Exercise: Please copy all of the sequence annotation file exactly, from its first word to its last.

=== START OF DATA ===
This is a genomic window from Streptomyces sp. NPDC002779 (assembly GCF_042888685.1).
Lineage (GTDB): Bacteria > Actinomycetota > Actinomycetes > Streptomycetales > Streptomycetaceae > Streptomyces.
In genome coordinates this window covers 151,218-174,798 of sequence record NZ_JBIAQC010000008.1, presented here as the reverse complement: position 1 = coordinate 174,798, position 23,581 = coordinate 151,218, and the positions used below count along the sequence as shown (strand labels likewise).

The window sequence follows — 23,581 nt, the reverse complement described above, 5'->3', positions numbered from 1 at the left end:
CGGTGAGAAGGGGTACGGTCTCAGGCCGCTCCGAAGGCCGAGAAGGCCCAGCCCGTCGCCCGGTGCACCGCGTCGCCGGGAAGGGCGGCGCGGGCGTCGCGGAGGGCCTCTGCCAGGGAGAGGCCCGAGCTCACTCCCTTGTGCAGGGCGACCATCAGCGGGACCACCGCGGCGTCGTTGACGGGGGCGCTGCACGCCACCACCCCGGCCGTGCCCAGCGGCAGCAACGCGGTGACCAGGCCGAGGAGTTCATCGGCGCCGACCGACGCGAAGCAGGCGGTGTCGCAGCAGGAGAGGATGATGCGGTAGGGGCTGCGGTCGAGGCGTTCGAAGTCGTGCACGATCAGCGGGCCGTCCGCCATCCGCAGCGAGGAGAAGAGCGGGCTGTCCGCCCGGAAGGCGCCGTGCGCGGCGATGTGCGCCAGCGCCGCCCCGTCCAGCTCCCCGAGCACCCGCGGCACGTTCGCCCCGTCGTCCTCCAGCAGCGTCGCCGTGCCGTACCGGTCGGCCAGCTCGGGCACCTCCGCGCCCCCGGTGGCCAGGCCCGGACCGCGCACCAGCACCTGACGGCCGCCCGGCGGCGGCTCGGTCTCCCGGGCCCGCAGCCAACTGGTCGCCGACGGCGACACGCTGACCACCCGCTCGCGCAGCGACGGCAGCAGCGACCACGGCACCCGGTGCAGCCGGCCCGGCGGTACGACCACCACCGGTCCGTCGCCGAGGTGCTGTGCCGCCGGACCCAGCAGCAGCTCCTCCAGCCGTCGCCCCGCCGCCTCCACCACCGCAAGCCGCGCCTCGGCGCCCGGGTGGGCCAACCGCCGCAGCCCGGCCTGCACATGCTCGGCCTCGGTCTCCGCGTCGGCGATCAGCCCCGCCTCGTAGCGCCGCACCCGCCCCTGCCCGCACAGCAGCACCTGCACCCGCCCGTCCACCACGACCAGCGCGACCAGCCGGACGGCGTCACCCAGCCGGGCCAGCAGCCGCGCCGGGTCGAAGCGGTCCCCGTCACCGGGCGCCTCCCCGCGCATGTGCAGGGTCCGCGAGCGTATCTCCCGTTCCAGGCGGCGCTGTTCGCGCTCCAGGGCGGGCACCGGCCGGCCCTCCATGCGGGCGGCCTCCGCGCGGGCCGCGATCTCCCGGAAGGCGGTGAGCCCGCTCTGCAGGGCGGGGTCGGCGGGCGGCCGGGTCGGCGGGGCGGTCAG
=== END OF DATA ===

This is a genomic window from Streptomyces sp. NPDC002779 (assembly GCF_042888685.1).
Lineage (GTDB): Bacteria > Actinomycetota > Actinomycetes > Streptomycetales > Streptomycetaceae > Streptomyces.
In genome coordinates this window covers 151,218-174,798 of sequence record NZ_JBIAQC010000008.1, presented here as the reverse complement: position 1 = coordinate 174,798, position 23,581 = coordinate 151,218, and the positions used below count along the sequence as shown (strand labels likewise).

The window sequence follows — 23,581 nt, the reverse complement described above, 5'->3', positions numbered from 1 at the left end:
CGGTGAGAAGGGGTACGGTCTCAGGCCGCTCCGAAGGCCGAGAAGGCCCAGCCCGTCGCCCGGTGCACCGCGTCGCCGGGAAGGGCGGCGCGGGCGTCGCGGAGGGCCTCTGCCAGGGAGAGGCCCGAGCTCACTCCCTTGTGCAGGGCGACCATCAGCGGGACCACCGCGGCGTCGTTGACGGGGGCGCTGCACGCCACCACCCCGGCCGTGCCCAGCGGCAGCAACGCGGTGACCAGGCCGAGGAGTTCATCGGCGCCGACCGACGCGAAGCAGGCGGTGTCGCAGCAGGAGAGGATGATGCGGTAGGGGCTGCGGTCGAGGCGTTCGAAGTCGTGCACGATCAGCGGGCCGTCCGCCATCCGCAGCGAGGAGAAGAGCGGGCTGTCCGCCCGGAAGGCGCCGTGCGCGGCGATGTGCGCCAGCGCCGCCCCGTCCAGCTCCCCGAGCACCCGCGGCACGTTCGCCCCGTCGTCCTCCAGCAGCGTCGCCGTGCCGTACCGGTCGGCCAGCTCGGGCACCTCCGCGCCCCCGGTGGCCAGGCCCGGACCGCGCACCAGCACCTGACGGCCGCCCGGCGGCGGCTCGGTCTCCCGGGCCCGCAGCCAACTGGTCGCCGACGGCGACACGCTGACCACCCGCTCGCGCAGCGACGGCAGCAGCGACCACGGCACCCGGTGCAGCCGGCCCGGCGGTACGACCACCACCGGTCCGTCGCCGAGGTGCTGTGCCGCCGGACCCAGCAGCAGCTCCTCCAGCCGTCGCCCCGCCGCCTCCACCACCGCAAGCCGCGCCTCGGCGCCCGGGTGGGCCAACCGCCGCAGCCCGGCCTGCACATGCTCGGCCTCGGTCTCCGCGTCGGCGATCAGCCCCGCCTCGTAGCGCCGCACCCGCCCCTGCCCGCACAGCAGCACCTGCACCCGCCCGTCCACCACGACCAGCGCGACCAGCCGGACGGCGTCACCCAGCCGGGCCAGCAGCCGCGCCGGGTCGAAGCGGTCCCCGTCACCGGGCGCCTCCCCGCGCATGTGCAGGGTCCGCGAGCGTATCTCCCGTTCCAGGCGGCGCTGTTCGCGCTCCAGGGCGGGCACCGGCCGGCCCTCCATGCGGGCGGCCTCCGCGCGGGCCGCGATCTCCCGGAAGGCGGTGAGCCCGCTCTGCAGGGCGGGGTCGGCGGGCGGCCGGGTCGGCGGGGCGGTCAG